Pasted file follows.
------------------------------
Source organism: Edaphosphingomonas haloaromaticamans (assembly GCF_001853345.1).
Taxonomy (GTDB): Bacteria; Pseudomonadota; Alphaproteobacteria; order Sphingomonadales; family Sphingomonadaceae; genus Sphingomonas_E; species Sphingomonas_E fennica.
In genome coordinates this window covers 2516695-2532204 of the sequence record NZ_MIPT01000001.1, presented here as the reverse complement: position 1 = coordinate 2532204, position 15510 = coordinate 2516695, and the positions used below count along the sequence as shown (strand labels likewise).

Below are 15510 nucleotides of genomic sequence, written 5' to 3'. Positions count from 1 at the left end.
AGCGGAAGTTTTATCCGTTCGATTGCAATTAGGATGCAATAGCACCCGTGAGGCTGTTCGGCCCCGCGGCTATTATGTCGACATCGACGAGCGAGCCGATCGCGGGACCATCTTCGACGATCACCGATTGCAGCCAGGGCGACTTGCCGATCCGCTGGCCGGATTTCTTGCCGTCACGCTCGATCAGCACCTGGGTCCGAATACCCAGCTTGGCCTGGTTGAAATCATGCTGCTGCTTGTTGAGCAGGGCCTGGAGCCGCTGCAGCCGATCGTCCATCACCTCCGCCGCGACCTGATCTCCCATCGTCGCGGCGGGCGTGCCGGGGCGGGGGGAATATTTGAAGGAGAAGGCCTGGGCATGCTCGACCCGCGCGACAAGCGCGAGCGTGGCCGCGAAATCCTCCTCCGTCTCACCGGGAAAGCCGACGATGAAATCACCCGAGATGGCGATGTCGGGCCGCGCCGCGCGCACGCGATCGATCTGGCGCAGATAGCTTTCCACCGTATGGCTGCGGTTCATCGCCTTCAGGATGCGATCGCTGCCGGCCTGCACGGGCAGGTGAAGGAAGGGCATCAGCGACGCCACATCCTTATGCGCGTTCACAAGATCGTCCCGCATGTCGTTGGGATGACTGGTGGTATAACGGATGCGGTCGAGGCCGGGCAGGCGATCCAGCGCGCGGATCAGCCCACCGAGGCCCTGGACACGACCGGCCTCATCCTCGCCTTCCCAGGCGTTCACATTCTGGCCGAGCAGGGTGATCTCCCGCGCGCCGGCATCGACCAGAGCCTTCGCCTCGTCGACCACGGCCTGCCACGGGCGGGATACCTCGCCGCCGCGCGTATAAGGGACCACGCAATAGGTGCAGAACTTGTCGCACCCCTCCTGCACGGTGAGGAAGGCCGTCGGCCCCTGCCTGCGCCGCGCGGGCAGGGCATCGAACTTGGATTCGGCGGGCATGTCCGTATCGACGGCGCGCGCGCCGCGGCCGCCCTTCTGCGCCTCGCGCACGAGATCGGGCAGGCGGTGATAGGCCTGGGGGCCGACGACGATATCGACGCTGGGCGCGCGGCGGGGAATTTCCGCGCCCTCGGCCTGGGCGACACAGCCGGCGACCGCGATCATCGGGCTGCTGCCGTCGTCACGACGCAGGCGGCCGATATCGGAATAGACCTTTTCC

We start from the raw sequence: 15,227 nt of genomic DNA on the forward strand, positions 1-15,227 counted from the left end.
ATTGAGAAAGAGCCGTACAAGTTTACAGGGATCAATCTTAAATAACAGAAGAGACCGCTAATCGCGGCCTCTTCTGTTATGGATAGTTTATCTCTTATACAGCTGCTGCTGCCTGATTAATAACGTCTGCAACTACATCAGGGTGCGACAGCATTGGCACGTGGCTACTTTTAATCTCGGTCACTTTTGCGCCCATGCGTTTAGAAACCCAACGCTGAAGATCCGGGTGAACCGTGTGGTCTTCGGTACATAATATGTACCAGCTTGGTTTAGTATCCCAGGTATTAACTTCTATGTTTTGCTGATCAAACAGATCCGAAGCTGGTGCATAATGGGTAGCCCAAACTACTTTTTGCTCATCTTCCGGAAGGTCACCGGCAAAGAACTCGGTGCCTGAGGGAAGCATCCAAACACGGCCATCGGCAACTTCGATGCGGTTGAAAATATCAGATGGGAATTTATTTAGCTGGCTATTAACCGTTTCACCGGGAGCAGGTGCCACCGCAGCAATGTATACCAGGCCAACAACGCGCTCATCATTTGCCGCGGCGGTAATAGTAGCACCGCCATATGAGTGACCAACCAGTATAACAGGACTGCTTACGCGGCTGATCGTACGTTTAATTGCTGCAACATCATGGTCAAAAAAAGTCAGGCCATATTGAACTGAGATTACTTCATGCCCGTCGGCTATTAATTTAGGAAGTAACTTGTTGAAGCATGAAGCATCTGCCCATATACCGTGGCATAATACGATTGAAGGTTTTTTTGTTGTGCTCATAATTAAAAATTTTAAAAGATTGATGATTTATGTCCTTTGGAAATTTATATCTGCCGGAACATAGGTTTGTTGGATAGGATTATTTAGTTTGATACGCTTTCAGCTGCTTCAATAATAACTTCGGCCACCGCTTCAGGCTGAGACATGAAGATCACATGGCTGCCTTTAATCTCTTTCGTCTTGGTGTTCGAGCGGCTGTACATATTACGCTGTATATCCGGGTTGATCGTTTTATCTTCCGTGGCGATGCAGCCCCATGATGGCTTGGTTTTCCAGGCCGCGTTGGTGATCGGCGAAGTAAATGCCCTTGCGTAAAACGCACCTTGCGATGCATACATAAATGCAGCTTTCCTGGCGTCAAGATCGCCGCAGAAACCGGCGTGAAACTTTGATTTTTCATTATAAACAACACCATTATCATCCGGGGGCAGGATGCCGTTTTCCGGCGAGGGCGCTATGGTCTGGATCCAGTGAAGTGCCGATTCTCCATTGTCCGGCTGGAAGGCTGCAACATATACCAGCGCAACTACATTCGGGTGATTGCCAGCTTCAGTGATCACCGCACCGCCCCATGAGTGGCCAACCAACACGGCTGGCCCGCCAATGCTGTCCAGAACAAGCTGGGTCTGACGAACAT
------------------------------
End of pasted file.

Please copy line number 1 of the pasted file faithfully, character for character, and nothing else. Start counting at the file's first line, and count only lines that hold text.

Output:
Source organism: Edaphosphingomonas haloaromaticamans (assembly GCF_001853345.1).